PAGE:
I am not interested in challenging social conventions – whether or not there are “adult words” or whether the prohibition against “cussing” is a valid moral/ethical code or not. I am only interested in whether or not we are thinking. I wish to challenge our religion; our religious defense mechanisms. My desire is to challenge our deaf, dumb and blind traditions; those that are not given a second’s thought but are simply (and ignorantly) regurgitated as fact/truth statements.
Haven’t we conveniently found a way around the injunction against “using the Lord’s name in vain” when we simply make it about words? Even when we use lyrical rhyming words and/or synonyms are we not still speaking contrary to the spirit of the injunction? Our issue, truly, is not the words but the condition of our hearts and minds. Isn’t it telling that we actually think we can fool God by choice words or the words we choose not? I mean, if the mind and the heart are in it, do the words used change the severity and/or the intent of the injunction? No, it is not God that is the fool.
Reduced to Words, Then
Since we want to make this about words: First, when the precept was given (Exodus 20:7), using the name of God combined with a “cuss” word would have been unheard of, and absurd. The two word combination considered, traditionally, as “using the Lord’s name in vain” would be completely unintelligible to the Hebrews, for, there are no words for the vulgarity of Western languages in ancient Israel. It would have been (literally) impossible to declare God’s damning of anyone or anything by using this particular compound word.
Secondly, we are going to have to define “the Lord’s name,” and the word “vain.” By “name” are we saying “God?” That is not the name of the Hebrew/Christian God, but a title, according to the Scriptures. Most of the religions of the world have gods, and the Hebrew word does not differentiate between the Jewish/Christian God and any other god. To draw the distinction, the Hebrew/Christian God declares the name, “YHWH” (translated “Lord” in many Bibles), and “elohym” (which is actually the plural of “god”) as a title, in the text. Obviously, it goes without saying that God’s name is not Lord but YHWH. “Lord” was the word used, rather than writing the name (“YHWH”), by the various scribes for fear of “using the Lord’s name in vain.” Incidentally, the Greek word for G/god (theos), used throughout the New Testament, is a term that refers to “a generic deity.” In Arabic, the same word is “Allah” (do with that what you have to…).
Now, what is the definition of the word “vain?” Dictionary.com defines vain as, “conceited; futile,” and to do something “in vain” is to attempt to do it “without effect.” Thesaurus.com defines vain as, “egotistical; useless” and “failing to achieve a goal.” Even more revealing is the word “vain” as used in Exodus 20:7 – which, in the Hebrew, is the word saw, meaning, “deceit, lie, or falsehood.” The Complete Word Study Dictionary explains it thusly: “God used the word to indicate that He punished Judah in vain [to no avail]. The word is used by the psalmist to state that all activities such as laboring, guarding, rising early, staying up late, and toiling for food were useless without God’s assistance (Ps. 127:1-2). In the Ten Commandments, the word is used to describe what is prohibited (Deut. 5:20). The word is used in Proverbs to indicate that which the author desires to be kept away from him; in this case, falsehood and lies (Pro. 30:8). Idols were declared worthless with the usage of the noun in Jeremiah (Jer. 18:15). These idols were those that led the people of God to forget Him.” (Emphasis mine)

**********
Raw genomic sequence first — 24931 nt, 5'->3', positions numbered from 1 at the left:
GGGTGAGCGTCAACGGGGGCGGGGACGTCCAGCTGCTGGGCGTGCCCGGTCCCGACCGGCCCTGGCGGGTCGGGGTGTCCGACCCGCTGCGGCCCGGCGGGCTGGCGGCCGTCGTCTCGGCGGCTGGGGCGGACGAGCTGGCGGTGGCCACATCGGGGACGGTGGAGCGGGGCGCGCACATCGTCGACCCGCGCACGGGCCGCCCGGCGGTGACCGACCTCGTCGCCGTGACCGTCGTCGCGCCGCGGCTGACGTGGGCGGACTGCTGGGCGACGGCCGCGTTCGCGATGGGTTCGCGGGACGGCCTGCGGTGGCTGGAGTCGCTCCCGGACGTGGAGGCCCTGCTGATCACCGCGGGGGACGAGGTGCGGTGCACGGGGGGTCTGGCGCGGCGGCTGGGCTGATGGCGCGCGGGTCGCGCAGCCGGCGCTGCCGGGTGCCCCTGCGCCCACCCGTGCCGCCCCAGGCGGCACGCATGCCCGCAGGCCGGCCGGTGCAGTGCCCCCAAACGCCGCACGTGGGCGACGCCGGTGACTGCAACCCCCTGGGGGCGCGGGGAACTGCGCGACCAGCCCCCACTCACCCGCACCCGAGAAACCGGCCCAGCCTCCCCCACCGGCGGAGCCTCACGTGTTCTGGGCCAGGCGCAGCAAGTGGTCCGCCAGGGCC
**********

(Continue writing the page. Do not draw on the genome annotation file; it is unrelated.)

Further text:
Christian Vanity; the Alter Christ, Our Alter Ego
So, how does one in the New Testament era (from Pentecost to the present), then, go about using “the name of the Lord in vain?” By definition, it is to take the name of Jesus Christ – that is, to claim to be a “Christian” – and then not live out of the faithfulness of Christ. It is to claim to be a Christian and then to live in and out of simple human religion, and deny the faithfulness of Christ as life for living. It is easily defined as “failing to achieve the goal” of the name Christian. It is to claim the transformation of the Cross of Christ only to live out of the old depraved nature that was crucified – counterfeiting faith with contrary religious practices – Denying the Resurrection Life of Christ to simply live a lifestyle of a counterfeit culture of corruption (i.e., the Church Culture). “Christianos” (Christian), according to both uses of the word in the Greek New Testament, is a derivative of the name “Christos” (Christ). It speaks of one who is owned by the Resurrected Christ and, therefore, expresses his worldview.
Transformative Words: The Transformation of the Mind
Plainly: Am I to understand that, thousands of years ago when God sent the Decalogue down with Moses from Mt Sinai – when God carved the Ten Commandments as the pillars of life for Israel – it was insisted upon that one of these ten foundational precepts was that no one could string together the words god and damn? Really?!
It is far too easy to make of this (and many other things in the Scriptures) something we can simply obtain, and obtain by simple restraint. Oh, how we can pat ourselves on the back for not stringing two words together, though. Isn’t God so proud of us for not combining a “name” (a title, really) with another word and cuss someone/thing?! My argument is that, “using the Lord’s name in vain” – as it is found in the Scriptures and in its logical implication – is far more challenging than a selection of words. It now becomes about transformed natures. Now it becomes about internal workings, rather than external words. And it is now a thinking faith and not a senseless religious tradition. It now refers to the faithfulness of Christ in action, rather than the frailty of humanity in words.